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eG Foodblog: Abra and Chufi in SW France - Tantalizing Tales of Tripe


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Lunch: delicious paté from the local butcher, roasted beets, some cheese that we don't know the name of, cornichons and olives


Abra's lunch was a bit more frugal with lots of broccoli...


Here's the yoghurt selection we bought: caramel et sel, violette, maple pecan, rhubarb and sheep's yoghurt with vanilla:


I promise you Beppo won't be in every food picture. But then again, he might be. He's just too cute!

we tried the caramel et sel and the violette. The caramel was very good but a bit too sweet, and the violet yoghurt was, according to Abra, subtle and a bit weird but still something she would eat again:



Abra's been cutting up a chicken and rubbing some pigs feet. I'll see if she's ready to share her experiences with you all.

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Let's get one thing clear at the outset: we love animals. We're the most tender-hearted pair you could imagine.


See what I mean? But still, if you're going to make a dish of cow stomach and pig feet, not to mention entire chicken body, you have to, er, get really familiar with the animals in question.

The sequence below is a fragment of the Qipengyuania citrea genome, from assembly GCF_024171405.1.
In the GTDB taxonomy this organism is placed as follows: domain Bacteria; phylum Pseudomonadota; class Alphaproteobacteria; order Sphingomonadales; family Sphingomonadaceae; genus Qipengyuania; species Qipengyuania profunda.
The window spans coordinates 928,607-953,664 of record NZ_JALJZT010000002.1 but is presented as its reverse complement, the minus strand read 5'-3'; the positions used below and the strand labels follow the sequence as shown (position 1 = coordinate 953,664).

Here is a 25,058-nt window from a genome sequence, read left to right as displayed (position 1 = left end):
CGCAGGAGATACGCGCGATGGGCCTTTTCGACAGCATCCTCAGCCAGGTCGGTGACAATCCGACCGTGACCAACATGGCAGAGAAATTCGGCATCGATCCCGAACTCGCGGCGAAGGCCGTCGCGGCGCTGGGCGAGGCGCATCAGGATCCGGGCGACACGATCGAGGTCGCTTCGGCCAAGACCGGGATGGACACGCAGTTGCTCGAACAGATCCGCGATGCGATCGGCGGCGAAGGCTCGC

The pigs feet are rather disconcertingly like our hands. And if you've seen the Basque ham that lives with us, you'll be happy to see that he now has company.


The tripe is easy, surprisingly so in fact. It's utterly gorgeous. We're making the recipe for tripe and pig's feet stew from The Cooking of SouthWest France, just in case you want to follow along. Before we got to the step about boiling the tripe, we received this email from bleudauvergne, who's lived in France for a long time:

"I looked at the recipe - it looks great. However one thing about the tripes & pigs feet here in France, because of the way that the butchers pre-treat their product here, step 2 would be a waste of time and would overprocess the tripes. That is, if the tripes are beigy white to white in color, it's been already pre-soaked and boiled - an it is ready for slicing and starting with step 3. The pigs feet should be already scrubbed clean and maybe parboiled by the butcher. They just need a good rinse before their day in the herb and salt. If you already have the pigs feet, no bother, but normally for a recipe like this I would have them cut in half by the butcher, lengthwise, which makes them easier to bone when the ragout is done."

Now, as you know, it was too late to have the pigs feet split. But look at this tripe.


It's clearly been pre-treated by the butcher and is ready to go. In fact, it looks and smells so good already that it's almost a shame to cook it. Almost. Even Beppo agrees that it's ready to eat.


The chicken was much more challenging. She lost her life on Friday, and has been aging gracefully in the fridge ever since. Maybe a little too gracefully for comfort.